“Non-starter. There will be uncertainty in the insurance markets. Premiums will rise,” Sen. Bill Cassidy (R-La.) said on “Fox News Sunday.” “I think it’s wrong; I think it betrays President Trump’s campaign pledges.”
Mnuchin also backed Cruz and Lee’s amendment despite opposition from moderates, amplifying the party’s internal discord.
“I’m very hopeful that his plan and his changes will get supported,” Mnuchin said of Cruz on ABC’s “This Week.”
Cruz and Lee, a Texan and Utahn, are an imminent problem for McConnell. They worked alongside leadership for months but now are demanding a more conservative approach than the GOP’s initial draft. Conservative groups and the Trump administration now support their addition, highlighting a clash among Republican senators with differing healthcare ideologies. The bill almost certainly would fail without Cruz and Lee’s support.
The duo spent the break advocating for their Consumer Freedom Act, which would allow the sale of cheap, deregulated healthcare plans alongside Obamacare-compliant plans with protections for pre-existing conditions and other minimum benefits. They argue that allowing more diversity in insurance plans would reduce premiums, but critics say the approach would shift sick people into one risk pool and healthy people into another, a recipe for a market meltdown.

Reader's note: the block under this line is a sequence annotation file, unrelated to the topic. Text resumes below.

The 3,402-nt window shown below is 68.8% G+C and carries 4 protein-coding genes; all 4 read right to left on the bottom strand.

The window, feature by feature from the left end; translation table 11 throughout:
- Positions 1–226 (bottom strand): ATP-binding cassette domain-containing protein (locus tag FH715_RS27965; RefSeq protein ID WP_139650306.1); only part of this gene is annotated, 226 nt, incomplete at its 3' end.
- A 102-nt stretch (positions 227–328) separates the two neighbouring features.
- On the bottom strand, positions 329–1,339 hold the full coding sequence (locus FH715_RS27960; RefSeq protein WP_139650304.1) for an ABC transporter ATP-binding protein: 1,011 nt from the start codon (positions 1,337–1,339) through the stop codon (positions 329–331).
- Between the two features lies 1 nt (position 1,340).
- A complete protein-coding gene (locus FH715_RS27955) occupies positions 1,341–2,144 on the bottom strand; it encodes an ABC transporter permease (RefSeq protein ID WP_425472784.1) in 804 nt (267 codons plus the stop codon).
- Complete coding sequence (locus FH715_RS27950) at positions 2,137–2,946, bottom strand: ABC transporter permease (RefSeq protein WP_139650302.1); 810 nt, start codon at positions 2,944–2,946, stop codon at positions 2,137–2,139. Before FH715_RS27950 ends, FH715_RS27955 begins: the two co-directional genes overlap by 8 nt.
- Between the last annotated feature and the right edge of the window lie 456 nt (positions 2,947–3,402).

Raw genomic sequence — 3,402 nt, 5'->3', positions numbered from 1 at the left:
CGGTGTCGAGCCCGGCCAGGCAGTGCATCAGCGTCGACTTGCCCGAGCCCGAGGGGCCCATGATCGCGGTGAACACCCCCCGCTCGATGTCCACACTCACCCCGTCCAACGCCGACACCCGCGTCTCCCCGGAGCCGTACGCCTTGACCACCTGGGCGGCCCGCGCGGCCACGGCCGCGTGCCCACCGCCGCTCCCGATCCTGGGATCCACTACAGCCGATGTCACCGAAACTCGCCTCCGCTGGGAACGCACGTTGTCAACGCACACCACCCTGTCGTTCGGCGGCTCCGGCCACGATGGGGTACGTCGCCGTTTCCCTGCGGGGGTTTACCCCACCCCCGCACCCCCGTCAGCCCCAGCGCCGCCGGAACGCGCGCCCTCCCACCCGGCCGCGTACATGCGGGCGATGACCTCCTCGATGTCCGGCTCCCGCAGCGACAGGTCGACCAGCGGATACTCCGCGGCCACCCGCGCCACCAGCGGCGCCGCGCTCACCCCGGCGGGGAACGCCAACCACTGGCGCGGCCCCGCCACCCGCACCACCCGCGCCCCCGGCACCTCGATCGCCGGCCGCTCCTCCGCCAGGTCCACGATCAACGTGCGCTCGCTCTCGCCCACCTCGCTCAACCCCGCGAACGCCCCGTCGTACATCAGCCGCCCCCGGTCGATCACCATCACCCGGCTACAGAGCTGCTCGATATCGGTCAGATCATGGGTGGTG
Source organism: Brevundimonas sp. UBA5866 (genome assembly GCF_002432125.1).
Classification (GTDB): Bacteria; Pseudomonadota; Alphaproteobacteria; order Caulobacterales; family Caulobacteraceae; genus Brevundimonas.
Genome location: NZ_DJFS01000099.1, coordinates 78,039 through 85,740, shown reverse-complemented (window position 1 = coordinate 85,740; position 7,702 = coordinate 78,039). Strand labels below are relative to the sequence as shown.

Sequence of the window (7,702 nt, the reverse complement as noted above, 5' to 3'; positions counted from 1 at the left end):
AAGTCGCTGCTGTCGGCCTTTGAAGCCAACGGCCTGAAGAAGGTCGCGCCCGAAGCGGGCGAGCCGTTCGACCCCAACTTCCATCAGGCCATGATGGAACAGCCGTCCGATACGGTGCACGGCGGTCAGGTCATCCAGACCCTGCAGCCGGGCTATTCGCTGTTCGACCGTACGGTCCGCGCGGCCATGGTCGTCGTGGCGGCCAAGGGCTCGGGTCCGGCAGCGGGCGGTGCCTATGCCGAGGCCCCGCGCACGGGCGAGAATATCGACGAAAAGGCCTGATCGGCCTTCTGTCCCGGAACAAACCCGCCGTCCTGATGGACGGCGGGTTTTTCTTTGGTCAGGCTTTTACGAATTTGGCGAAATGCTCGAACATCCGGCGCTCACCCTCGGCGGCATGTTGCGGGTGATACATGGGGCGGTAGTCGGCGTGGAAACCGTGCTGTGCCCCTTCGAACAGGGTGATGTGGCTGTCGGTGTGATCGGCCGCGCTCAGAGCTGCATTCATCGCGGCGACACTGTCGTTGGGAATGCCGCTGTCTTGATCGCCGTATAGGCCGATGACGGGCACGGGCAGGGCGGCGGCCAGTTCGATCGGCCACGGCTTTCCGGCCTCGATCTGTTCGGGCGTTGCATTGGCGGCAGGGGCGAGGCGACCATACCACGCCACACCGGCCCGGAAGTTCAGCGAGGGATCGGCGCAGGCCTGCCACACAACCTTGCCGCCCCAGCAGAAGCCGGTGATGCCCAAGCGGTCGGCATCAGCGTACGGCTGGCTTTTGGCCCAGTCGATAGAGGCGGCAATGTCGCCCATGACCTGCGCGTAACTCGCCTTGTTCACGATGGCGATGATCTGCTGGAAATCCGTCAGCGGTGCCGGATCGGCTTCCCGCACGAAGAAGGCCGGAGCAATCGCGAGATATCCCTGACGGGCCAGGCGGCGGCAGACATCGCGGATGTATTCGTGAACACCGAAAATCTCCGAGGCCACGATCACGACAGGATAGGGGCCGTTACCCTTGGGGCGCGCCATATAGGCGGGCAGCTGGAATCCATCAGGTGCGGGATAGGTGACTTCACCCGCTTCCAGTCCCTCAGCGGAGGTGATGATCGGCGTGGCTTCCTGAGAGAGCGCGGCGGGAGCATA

Lee will vote against any bill that does not include their amendment or something similar that guts regulations, his office said.
"Sen. Lee has been flexible and consistent from day one. Americans need regulatory relief from Obamacare and he will not vote for something that does not provide that relief. [The Consumer Freedom Amendment] is that bare minimum relief,” said spokesman Conn Carroll.
But Republican senators like Bob Corker of Tennessee, Chuck Grassley of Iowa and Susan of Collins of Maine all argued against such an amendment over the recess. Grassley warned that it could be “subterfuge to get around pre-existing conditions.”
Cruz said on ABC’s “This Week” that Grassley was borrowing his talking points from Schumer, a serious charge in GOP circles.
“The Consumer Freedom option is the key to bringing Republicans together and getting this passed,” Cruz said. “What’s being repeated [by Grassley] is what Chuck Schumer said this week.”